Research Highlights

Largest study of its kind identifies candidate autism genes

Published online 1 November 2014

Aisha El-Awady

Over 5% of autistic individuals acquire new loss-of-function mutations in some of the candidate genes
Over 5% of autistic individuals acquire new loss-of-function mutations in some of the candidate genes
© S. De Rubeis / Nature  Enlarge image

People suffering from autism spectrum disorder (ASD) show varying symptoms—the degree of impairment that develops early on in life is caused by a wide range of genetic mutations. By identifying genes likely to affect the risk of developing ASD, scientists can better understand this neurodevelopmental disorder.

An international team of researchers, led by Mark J. Daly from Harvard Medical School in Boston, Massachusetts and Joseph Buxbaum from Icahn School of Medicine at Mount Sinai in New York, and including Angel Carracedo from King Abdulaziz University in Jeddah, Saudi Arabia, studied and quantified the various types of gene mutation associated with risk for ASD, publishing their findings in Nature1.

Their study—“the largest of its kind” according to Buxbaum—identified 107 candidate genes that will likely affect the risk for autism.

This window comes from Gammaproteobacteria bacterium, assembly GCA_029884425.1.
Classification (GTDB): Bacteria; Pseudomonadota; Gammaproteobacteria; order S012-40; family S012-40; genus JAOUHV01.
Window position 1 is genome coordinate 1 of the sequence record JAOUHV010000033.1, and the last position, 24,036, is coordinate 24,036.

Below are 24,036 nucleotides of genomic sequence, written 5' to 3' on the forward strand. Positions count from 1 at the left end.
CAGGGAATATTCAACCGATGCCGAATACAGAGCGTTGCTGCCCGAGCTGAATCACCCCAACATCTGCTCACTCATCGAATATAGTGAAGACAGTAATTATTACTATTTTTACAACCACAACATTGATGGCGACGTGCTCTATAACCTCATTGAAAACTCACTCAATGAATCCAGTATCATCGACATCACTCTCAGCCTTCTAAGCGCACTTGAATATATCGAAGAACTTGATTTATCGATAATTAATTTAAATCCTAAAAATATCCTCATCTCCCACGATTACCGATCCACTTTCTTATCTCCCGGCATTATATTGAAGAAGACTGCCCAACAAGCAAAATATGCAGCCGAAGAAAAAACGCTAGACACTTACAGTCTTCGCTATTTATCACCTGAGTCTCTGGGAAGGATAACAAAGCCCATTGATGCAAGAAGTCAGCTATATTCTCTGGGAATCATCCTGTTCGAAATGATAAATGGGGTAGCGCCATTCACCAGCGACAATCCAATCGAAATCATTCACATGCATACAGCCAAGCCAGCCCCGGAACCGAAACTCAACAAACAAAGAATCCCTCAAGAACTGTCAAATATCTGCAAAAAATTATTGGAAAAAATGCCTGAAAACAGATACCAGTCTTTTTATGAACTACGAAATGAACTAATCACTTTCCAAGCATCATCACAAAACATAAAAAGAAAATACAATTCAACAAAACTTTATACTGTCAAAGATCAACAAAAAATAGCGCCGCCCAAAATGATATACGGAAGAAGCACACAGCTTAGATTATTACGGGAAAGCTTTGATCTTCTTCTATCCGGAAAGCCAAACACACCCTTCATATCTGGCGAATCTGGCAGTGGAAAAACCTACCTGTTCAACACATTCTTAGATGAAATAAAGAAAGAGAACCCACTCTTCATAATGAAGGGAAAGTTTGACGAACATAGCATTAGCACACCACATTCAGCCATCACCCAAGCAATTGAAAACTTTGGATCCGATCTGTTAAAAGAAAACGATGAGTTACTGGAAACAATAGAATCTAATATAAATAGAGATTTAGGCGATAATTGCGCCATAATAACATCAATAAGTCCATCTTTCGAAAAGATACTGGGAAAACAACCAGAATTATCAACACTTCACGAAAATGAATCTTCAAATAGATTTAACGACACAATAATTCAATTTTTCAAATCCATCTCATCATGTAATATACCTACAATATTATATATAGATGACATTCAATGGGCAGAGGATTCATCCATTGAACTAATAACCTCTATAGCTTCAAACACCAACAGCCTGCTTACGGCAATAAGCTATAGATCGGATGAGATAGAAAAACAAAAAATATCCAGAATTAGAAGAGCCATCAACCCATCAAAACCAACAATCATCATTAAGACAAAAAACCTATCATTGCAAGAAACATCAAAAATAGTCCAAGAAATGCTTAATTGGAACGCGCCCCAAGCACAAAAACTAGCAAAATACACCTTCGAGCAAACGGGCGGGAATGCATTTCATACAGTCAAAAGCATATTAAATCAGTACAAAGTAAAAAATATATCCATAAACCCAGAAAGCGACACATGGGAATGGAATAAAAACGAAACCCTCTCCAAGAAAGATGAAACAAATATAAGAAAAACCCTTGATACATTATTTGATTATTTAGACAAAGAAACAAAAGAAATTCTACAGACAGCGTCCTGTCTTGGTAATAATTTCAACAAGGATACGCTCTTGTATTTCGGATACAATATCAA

Using exome sequencing (selective sequencing of all protein-coding genes in a genome), the team studied 3,871 individuals with ASD and 9,937 controls that were either parents or unrelated controls. 

The team also found that over five per cent of autistic individuals acquire what are known as de novo (new) loss-of-function mutations in some of the candidate genes. The implicated genes encode proteins involved in the transmission of signals between nerves, proteins involved in regulating the process by which a gene sequence directs protein synthesis inside the cell, as well as proteins that modify chromatin architecture to allow regulation of gene expression.

“We identified new autism genes and biological pathways, including three important pathways involved in brain development and function,” says Buxbaum. The discoveries provide the basis for novel cell models for autism, which will help develop better medicines, he adds. 


  1. De Rubeis, S., et al. Synaptic, transcriptional and chromatin genes disrupted in autism. Nature. (2014)